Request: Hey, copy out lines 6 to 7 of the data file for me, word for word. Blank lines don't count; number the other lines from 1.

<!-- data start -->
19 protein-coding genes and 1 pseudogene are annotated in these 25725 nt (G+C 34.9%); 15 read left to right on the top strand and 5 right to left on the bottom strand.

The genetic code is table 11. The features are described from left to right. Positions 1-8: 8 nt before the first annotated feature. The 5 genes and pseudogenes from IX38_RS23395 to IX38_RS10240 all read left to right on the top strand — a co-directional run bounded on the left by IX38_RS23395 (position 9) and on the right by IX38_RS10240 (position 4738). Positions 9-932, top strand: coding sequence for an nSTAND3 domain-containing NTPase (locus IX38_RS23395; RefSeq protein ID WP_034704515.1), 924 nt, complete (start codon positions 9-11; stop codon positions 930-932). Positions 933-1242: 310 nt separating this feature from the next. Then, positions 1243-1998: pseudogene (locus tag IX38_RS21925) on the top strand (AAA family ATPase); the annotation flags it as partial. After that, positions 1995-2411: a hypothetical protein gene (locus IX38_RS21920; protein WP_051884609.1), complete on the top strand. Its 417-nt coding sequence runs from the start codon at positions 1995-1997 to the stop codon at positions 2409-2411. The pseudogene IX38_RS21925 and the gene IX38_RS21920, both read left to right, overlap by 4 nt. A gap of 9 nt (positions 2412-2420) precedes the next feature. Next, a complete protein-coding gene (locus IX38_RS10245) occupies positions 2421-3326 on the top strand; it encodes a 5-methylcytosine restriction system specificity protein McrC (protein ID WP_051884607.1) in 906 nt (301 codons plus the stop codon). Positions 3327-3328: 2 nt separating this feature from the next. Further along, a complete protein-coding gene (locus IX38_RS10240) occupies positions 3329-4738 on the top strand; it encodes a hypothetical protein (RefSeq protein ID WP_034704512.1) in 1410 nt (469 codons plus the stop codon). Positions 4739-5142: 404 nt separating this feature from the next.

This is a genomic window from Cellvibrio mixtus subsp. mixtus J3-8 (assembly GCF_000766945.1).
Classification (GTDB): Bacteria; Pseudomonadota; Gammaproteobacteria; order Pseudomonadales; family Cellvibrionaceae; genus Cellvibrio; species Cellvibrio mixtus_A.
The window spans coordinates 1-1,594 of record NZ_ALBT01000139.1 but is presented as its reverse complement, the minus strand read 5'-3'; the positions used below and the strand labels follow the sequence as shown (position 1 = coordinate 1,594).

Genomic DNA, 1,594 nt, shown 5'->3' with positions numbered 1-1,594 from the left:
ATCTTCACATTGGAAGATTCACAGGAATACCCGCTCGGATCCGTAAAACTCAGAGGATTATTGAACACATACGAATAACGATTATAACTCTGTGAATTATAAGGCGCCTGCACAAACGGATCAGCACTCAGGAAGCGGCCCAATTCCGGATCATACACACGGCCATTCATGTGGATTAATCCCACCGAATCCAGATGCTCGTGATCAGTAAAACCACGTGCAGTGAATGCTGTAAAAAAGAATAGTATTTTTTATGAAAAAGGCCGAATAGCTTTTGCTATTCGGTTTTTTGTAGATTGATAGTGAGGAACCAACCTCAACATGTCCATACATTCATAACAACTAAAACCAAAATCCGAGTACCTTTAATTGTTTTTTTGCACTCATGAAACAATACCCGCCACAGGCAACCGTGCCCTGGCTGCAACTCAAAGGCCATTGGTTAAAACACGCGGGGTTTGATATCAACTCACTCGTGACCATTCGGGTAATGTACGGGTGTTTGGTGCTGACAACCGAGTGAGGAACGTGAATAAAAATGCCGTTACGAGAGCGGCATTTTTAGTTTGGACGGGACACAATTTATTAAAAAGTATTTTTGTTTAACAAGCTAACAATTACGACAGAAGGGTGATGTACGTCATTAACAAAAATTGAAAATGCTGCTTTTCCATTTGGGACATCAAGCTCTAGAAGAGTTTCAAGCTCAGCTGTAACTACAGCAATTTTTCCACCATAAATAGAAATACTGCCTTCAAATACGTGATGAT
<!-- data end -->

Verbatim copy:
Genomic DNA, 1,594 nt, shown 5'->3' with positions numbered 1-1,594 from the left:
ATCTTCACATTGGAAGATTCACAGGAATACCCGCTCGGATCCGTAAAACTCAGAGGATTATTGAACACATACGAATAACGATTATAACTCTGTGAATTATAAGGCGCCTGCACAAACGGATCAGCACTCAGGAAGCGGCCCAATTCCGGATCATACACACGGCCATTCATGTGGATTAATCCCACCGAATCCAGATGCTCGTGATCAGTAAAACCACGTGCAGTGAATGCTGTAAAAAAGAATAGTATTTTTTATGAAAAAGGCCGAATAGCTTTTGCTATTCGGTTTTTTGTAGATTGATAGTGAGGAACCAACCTCAACATGTCCATACATTCATAACAACTAAAACCAAAATCCGAGTACCTTTAATTGTTTTTTTGCACTCATGAAACAATACCCGCCACAGGCAACCGTGCCCTGGCTGCAACTCAAAGGCCATTGGTTAAAACACGCGGGGTTTGATATCAACTCACTCGTGACCATTCGGGTAATGTACGGGTGTTTGGTGCTGACAACCGAGTGAGGAACGTGAATAAAAATGCCGTTACGAGAGCGGCATTTTTAGTTTGGACGGGACACAATTTATTAAAAAGTATTTTTGTTTAACAAGCTAACAATTACGACAGAAGGGTGATGTACGTCATTAACAAAAATTGAAAATGCTGCTTTTCCATTTGGGACATCAAGCTCTAGAAGAGTTTCAAGCTCAGCTGTAACTACAGCAATTTTTCCACCATAAATAGAAATACTGCCTTCAAATACGTGATGAT